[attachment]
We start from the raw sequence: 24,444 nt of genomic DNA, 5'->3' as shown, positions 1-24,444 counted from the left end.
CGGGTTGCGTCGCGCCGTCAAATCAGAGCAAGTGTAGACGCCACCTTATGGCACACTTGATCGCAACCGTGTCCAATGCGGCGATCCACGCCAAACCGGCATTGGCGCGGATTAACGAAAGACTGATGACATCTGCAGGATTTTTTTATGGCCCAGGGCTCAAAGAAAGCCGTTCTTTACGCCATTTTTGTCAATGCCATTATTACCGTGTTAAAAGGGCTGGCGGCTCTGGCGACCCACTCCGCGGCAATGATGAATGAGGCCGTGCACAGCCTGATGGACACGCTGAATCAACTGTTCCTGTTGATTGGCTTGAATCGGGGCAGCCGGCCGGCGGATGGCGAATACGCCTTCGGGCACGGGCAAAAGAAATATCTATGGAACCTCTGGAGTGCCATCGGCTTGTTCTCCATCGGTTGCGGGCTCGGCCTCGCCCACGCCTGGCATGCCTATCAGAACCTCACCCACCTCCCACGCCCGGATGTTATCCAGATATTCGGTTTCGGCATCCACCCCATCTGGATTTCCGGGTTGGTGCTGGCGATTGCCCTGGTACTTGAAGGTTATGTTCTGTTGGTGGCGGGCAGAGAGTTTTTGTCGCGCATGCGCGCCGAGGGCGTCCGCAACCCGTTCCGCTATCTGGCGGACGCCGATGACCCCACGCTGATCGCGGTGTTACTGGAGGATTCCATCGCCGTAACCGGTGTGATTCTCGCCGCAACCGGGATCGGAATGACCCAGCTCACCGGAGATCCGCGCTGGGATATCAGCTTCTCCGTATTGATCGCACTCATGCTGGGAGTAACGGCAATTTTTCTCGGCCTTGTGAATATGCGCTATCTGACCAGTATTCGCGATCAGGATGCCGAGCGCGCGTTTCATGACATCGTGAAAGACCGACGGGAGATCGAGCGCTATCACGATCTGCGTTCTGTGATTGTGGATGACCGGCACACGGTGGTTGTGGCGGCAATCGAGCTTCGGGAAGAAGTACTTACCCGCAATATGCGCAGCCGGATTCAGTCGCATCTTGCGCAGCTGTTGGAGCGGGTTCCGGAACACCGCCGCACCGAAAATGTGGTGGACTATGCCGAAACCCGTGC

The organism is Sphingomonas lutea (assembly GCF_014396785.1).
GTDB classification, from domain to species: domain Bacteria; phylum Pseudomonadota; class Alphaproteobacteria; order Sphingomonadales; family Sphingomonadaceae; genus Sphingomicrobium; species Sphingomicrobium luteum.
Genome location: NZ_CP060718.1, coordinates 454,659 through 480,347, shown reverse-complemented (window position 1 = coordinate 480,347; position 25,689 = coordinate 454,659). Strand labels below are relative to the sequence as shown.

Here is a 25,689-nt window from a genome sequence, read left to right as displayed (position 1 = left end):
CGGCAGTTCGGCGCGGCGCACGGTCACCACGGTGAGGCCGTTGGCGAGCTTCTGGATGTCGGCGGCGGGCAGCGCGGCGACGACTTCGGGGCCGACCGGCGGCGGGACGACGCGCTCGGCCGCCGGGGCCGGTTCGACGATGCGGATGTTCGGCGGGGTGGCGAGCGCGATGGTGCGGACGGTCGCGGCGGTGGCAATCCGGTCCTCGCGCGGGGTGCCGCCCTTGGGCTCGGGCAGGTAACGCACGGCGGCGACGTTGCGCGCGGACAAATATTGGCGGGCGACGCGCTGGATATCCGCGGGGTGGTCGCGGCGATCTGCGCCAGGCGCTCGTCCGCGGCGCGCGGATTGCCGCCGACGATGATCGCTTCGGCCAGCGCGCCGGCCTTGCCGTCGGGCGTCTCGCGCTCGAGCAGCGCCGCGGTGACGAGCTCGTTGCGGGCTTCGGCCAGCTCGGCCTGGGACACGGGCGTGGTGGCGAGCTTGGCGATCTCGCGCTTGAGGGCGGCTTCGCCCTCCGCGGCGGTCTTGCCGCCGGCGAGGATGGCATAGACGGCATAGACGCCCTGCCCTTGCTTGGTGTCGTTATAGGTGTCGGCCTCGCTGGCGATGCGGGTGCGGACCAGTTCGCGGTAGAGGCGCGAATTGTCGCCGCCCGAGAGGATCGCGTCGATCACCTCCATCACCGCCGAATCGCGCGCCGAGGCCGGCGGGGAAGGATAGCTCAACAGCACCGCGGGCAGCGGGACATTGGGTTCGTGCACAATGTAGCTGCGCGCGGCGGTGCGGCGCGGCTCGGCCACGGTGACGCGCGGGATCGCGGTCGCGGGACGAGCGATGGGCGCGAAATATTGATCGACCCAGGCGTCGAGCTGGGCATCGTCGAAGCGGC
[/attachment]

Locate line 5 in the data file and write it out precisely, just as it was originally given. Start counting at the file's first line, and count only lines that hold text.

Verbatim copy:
Genome location: NZ_CP060718.1, coordinates 454,659 through 480,347, shown reverse-complemented (window position 1 = coordinate 480,347; position 25,689 = coordinate 454,659). Strand labels below are relative to the sequence as shown.